Andrea and David's trip to Japan, July 2011

Day 17: 2-8-11 Kyoto - (Days 16 - Day 18 - birdlist - bird gallery

After breakfast we headed for the philosopher's path, but as we packed, David discovered that his notebook was missing. Catastrophe! Shaken (not stirred), unhappy and annoyed, we decided that IF it had been dropped at a temple or at lunch, THEN there was a chance for recovery. The philosopher's path follows a channelled beck with three obviously different species of fish, any of which would represent a good meal. Just beyond the end of the path (strictly speaking, the start), we came across Nanzen-Zi, a temple renowned both for its huge tower and gardens as well as several sub-temples. The "leaping tiger" was a revolution in garden design in 1291. The beck crossed the back of the complex on a fine viaduct.

We continued towards yesterdays temple tour and found a shop selling prints and silhouette cuttings. We bought two pieces for the dining room wall at home. Rehearsed the Japanese sentence "I might have lost a blue notebook here yesterday" constructed from our Japanese phrasebook. Through the park, no notebook, or turtles visible, we continued to the Entoko-In temple. No notebook. Up the steps to Kodai-Ji. Asked. Oh yes, said a voice in the background to the ticket seller. "Look under the papers" ... there it was! Not only pleased that the notebook was recovered but also that the effort by the people in the temple to keep it was actually rewarded by me coming back for it. Andrea is still puzzled about the seminal significance of three weeks of largely illegible (also to David) scribblings of mostly misspelt bird names. But what makes David happy, essentially pleases Andrea too. Even spending an hour retracing the previous day's route.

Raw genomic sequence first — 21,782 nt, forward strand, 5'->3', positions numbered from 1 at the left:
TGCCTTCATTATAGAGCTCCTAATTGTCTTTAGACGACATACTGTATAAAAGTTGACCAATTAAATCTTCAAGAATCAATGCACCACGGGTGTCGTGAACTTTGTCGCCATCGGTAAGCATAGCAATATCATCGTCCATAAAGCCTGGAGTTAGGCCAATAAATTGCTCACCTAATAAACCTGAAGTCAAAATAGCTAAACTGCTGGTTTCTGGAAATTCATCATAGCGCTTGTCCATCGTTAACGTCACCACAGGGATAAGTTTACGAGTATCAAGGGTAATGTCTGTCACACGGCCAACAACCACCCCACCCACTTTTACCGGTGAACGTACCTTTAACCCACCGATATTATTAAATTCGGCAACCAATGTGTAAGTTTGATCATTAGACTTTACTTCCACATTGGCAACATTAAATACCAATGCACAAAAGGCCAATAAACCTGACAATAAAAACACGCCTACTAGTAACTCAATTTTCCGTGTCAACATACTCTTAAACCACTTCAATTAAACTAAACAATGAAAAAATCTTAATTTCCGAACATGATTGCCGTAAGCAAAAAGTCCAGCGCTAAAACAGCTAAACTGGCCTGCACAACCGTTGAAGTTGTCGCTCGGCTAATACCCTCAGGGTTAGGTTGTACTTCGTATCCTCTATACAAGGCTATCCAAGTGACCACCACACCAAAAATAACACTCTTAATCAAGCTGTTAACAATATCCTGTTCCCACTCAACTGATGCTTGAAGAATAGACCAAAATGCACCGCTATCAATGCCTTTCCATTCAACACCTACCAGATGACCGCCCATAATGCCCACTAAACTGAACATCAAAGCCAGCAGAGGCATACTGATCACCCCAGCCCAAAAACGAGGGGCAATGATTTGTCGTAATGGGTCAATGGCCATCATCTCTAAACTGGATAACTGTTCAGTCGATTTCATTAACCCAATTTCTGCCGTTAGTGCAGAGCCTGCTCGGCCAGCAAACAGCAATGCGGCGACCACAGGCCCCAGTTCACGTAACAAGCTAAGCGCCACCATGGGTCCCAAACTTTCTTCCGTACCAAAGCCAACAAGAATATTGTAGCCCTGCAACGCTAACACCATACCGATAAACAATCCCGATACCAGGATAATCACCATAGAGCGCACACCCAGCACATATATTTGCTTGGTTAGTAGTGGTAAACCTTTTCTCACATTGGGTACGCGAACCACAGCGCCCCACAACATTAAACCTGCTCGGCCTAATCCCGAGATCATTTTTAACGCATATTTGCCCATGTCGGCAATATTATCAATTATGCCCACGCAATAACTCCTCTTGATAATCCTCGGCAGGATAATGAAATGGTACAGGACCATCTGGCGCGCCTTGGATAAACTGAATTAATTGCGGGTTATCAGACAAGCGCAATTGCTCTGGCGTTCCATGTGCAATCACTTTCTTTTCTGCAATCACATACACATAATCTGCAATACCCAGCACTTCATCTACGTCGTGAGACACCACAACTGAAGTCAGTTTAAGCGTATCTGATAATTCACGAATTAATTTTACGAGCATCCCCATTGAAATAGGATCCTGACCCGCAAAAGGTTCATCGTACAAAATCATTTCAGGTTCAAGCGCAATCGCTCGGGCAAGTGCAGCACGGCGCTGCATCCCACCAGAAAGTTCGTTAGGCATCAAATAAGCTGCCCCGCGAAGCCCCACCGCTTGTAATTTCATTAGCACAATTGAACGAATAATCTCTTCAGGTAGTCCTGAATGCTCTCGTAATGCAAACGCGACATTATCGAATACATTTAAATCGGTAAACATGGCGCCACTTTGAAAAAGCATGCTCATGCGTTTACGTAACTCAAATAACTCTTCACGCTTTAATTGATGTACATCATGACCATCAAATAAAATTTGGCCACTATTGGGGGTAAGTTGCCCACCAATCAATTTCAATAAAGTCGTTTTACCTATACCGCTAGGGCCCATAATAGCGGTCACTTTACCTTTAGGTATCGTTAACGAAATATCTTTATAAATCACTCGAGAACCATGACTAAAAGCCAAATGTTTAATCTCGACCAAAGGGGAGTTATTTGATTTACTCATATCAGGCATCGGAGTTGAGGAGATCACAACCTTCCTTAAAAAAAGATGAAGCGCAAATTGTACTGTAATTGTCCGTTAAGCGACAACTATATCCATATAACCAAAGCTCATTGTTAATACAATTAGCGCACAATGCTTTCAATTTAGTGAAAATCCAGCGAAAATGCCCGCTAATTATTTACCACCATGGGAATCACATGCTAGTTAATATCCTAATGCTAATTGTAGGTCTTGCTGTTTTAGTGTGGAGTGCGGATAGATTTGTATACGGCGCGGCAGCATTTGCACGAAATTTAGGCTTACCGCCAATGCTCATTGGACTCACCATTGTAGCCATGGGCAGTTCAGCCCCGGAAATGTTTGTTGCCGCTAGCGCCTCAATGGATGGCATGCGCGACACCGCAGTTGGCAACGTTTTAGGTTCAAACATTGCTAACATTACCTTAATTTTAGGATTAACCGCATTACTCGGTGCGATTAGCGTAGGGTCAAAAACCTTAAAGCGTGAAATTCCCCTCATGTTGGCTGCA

Lunch was slightly more ornate than intended, but very satisfying. Down to the bus, and north to find the handicraft centre for souvenir shopping. After a detour (the map is ambiguous in this area) we managed to spend some money. A coffee later, we decided to walk up the hill opposite our Ryokan. And guess what was at the top ... another temple. Not even in the guide book, but very fine and worth the climb. We were there at six when the evening gong was sounded. Four times, with a pause for the resonance clang to fade. Very evocative.

After dumping our shopping we found an anonymous small restaurant, 50m from the ryokan, which served some of the best barbecued beef we have ever tasted. Yummy!